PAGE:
According to a study by Robert M Kaplan and Arnold Milstein, COVID-19 vaccine acceptance has improved when the efficacy of the vaccine increased beyond 70 per cent.
"Acceptance of vaccines has been on the decline in recent years. Despite encouraging early results for coronavirus vaccine trials, achieving herd immunity requires substantial uptake. We presented scenarios varying vaccine efficacy, minor side effects, and severe reactions to a sample representative of the United States population. Vaccine acceptance improved when the efficacy increased beyond 70 per cent," read the study.
"Respondents were unaffected by the probability of minor side effects, such as a sore arm or fever lasting 24 hours. The chances of accepting the vaccine were lower when the probability of serious adverse reactions was 1/100,000 in contrast to 1/million or 1/100 million. A replication showed that the results were largely unchanged following the public announcement that the vaccines were 95 per cent effective," read the study.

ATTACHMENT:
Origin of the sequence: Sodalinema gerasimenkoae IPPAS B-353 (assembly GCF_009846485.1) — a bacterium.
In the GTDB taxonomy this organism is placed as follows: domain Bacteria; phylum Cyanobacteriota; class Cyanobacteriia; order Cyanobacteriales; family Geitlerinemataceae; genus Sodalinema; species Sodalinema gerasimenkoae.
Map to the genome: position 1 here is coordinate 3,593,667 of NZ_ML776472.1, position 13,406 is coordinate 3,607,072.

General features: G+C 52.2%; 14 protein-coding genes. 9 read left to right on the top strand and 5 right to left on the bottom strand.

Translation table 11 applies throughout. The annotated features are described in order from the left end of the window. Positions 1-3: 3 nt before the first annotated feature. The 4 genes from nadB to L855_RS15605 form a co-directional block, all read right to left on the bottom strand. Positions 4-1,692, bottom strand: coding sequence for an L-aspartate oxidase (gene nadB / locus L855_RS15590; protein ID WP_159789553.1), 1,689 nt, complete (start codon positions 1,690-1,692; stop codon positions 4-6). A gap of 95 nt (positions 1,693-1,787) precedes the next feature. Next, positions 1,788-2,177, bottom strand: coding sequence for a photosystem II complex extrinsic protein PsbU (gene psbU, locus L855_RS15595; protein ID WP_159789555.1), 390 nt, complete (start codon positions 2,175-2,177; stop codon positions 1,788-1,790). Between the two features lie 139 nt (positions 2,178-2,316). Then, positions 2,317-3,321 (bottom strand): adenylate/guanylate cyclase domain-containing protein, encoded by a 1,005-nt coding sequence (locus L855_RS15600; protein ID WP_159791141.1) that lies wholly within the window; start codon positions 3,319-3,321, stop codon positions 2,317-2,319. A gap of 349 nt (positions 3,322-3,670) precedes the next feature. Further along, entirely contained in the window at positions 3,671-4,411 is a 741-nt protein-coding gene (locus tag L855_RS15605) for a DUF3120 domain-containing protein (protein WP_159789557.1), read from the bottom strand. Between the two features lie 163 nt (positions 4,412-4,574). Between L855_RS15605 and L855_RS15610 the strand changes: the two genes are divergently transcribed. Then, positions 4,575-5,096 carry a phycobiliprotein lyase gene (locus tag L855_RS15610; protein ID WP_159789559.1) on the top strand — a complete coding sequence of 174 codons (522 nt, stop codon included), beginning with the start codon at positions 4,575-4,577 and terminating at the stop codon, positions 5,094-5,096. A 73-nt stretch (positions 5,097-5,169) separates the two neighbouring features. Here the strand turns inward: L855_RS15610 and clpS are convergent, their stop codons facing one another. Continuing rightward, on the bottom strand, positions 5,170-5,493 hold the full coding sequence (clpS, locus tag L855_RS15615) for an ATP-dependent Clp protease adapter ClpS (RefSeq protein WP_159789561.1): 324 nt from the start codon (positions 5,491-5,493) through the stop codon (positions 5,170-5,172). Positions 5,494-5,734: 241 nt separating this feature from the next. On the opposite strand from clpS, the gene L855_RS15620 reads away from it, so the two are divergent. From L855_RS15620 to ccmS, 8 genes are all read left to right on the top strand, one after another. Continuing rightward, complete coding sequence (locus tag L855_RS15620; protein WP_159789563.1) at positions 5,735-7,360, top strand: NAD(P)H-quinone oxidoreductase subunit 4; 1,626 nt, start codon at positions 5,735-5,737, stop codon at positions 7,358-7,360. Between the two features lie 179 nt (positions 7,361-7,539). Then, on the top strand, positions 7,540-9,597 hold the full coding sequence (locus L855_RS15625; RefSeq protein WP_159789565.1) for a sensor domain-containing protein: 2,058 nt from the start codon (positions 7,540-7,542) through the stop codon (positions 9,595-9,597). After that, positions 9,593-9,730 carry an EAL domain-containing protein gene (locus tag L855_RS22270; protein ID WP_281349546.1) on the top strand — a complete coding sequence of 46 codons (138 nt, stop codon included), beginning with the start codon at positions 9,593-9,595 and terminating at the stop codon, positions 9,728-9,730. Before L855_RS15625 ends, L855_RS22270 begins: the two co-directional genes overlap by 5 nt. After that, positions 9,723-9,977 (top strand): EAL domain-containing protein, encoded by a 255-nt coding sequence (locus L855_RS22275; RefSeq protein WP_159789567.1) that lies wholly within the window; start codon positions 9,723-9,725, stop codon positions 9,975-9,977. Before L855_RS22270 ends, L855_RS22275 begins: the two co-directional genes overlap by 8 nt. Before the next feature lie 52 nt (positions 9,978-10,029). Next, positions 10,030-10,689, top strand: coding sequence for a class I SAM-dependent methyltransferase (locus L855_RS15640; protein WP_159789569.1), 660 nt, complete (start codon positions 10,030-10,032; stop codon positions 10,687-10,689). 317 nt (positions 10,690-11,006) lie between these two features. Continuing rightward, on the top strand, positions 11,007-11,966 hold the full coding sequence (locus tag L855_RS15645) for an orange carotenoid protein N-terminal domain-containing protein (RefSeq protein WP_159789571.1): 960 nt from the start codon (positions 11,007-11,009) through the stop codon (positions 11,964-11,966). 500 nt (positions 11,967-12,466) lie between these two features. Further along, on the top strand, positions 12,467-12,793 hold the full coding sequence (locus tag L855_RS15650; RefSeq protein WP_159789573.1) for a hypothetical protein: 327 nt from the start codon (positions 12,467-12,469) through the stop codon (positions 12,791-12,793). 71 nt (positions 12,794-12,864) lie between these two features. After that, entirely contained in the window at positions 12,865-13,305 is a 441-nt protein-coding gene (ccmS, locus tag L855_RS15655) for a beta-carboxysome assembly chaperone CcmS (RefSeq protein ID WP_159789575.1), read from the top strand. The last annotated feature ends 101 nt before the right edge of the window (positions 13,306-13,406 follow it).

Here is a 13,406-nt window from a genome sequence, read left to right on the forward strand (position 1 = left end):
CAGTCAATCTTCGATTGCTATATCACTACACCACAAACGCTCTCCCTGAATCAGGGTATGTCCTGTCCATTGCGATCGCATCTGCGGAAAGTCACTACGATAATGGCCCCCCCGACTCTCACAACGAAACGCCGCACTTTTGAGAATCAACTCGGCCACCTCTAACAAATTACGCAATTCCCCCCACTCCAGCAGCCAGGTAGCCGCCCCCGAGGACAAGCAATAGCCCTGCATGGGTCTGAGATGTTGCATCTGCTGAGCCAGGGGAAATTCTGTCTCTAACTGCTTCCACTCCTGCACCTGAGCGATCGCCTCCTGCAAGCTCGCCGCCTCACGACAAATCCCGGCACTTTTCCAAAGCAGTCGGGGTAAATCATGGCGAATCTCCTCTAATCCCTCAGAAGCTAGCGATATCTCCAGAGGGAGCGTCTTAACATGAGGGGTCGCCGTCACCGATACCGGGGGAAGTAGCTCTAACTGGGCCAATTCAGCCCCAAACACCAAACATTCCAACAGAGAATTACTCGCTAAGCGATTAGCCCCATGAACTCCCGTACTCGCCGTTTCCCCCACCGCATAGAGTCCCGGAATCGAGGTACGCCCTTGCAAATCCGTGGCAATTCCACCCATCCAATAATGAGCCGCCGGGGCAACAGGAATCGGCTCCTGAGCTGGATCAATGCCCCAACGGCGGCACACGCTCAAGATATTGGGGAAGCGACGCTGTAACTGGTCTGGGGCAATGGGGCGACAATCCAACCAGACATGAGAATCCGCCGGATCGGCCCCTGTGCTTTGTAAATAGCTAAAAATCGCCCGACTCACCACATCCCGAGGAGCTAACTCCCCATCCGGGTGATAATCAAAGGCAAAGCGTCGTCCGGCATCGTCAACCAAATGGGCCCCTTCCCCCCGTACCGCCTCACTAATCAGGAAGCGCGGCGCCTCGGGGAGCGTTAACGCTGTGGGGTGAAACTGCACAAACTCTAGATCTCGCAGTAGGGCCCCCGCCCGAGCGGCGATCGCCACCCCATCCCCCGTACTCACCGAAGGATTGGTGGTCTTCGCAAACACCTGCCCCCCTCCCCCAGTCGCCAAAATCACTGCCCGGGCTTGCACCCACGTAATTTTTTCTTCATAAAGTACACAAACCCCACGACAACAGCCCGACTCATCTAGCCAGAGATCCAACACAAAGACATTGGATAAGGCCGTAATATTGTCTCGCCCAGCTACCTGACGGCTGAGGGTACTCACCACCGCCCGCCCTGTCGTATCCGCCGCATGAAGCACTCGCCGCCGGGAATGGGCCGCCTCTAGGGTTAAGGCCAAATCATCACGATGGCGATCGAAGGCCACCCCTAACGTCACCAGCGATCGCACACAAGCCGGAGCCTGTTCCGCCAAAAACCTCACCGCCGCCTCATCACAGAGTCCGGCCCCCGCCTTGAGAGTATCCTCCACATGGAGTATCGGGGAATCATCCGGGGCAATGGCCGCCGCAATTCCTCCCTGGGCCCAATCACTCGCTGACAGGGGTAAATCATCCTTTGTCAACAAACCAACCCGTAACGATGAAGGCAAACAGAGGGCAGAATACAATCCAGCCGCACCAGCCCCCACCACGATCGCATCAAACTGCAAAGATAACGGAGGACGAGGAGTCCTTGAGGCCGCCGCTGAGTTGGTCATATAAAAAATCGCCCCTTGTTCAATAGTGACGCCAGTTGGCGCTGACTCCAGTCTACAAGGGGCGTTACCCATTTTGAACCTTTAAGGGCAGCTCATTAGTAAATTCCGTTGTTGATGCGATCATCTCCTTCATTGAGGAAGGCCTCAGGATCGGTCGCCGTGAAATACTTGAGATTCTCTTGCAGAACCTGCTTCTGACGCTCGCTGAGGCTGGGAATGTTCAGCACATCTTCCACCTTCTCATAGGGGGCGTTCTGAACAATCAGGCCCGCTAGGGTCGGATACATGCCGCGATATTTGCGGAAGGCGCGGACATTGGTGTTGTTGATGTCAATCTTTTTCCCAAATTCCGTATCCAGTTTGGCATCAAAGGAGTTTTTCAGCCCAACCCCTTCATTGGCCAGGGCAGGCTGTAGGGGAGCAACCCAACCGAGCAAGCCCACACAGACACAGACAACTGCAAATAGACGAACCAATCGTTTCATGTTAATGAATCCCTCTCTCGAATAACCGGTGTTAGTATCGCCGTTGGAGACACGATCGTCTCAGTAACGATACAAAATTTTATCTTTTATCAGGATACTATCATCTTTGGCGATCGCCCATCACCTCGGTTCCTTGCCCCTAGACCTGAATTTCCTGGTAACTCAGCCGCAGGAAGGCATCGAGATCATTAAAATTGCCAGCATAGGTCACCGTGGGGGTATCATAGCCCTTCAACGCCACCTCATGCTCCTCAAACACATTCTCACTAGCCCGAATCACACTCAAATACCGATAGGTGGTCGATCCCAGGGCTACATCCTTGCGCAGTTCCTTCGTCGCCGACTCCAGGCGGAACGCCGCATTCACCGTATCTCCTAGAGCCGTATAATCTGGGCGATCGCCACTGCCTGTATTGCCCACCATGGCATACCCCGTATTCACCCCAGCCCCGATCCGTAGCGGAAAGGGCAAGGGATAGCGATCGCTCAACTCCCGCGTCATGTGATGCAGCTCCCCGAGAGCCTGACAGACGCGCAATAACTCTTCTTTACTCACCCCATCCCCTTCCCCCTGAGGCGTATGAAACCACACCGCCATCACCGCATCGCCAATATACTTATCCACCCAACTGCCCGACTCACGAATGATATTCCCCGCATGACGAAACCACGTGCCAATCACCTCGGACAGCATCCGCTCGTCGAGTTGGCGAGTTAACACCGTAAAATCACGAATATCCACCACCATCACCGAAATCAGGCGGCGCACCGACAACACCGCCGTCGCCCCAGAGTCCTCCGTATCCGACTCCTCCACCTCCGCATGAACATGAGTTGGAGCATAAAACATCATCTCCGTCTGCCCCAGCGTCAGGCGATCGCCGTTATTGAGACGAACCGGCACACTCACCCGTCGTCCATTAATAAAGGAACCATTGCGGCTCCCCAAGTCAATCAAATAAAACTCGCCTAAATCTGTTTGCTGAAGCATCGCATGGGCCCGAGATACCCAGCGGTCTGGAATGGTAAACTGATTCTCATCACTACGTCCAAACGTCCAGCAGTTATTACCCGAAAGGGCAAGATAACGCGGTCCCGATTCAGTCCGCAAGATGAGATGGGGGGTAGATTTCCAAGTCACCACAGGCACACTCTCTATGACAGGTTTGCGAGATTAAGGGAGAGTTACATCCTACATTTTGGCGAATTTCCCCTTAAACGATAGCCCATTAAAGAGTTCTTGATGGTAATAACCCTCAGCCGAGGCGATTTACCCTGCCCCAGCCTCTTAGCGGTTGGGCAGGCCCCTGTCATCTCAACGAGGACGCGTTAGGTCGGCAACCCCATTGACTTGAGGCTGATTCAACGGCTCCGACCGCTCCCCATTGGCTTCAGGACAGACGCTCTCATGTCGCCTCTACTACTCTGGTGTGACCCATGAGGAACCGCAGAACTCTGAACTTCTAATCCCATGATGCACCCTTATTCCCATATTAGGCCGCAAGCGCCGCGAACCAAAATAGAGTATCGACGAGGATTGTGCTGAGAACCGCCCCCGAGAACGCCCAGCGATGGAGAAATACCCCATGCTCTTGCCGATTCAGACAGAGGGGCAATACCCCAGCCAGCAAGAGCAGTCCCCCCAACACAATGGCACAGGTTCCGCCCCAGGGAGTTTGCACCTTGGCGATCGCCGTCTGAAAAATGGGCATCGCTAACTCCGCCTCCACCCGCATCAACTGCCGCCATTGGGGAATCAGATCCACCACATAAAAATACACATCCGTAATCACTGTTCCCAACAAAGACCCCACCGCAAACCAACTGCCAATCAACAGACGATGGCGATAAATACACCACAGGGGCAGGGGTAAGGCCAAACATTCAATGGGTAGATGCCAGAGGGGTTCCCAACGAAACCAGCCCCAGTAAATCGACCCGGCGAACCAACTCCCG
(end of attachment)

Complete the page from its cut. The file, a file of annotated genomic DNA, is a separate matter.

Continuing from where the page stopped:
Based on surveys of 1,000 US residents in August and December 2020, researchers report that the likelihood of taking a COVID-19 vaccine increased significantly if vaccine effectiveness was 70 per cent or greater or if the risk of a serious adverse reaction was one per million or less, but was unaffected by the risks of minor side effects.
Additionally, respondents surveyed in December, after the public announcement of vaccines that were 95 per cent effective, were slightly more likely to take the vaccine than those surveyed in August, according to the authors.
( With inputs from ANI )
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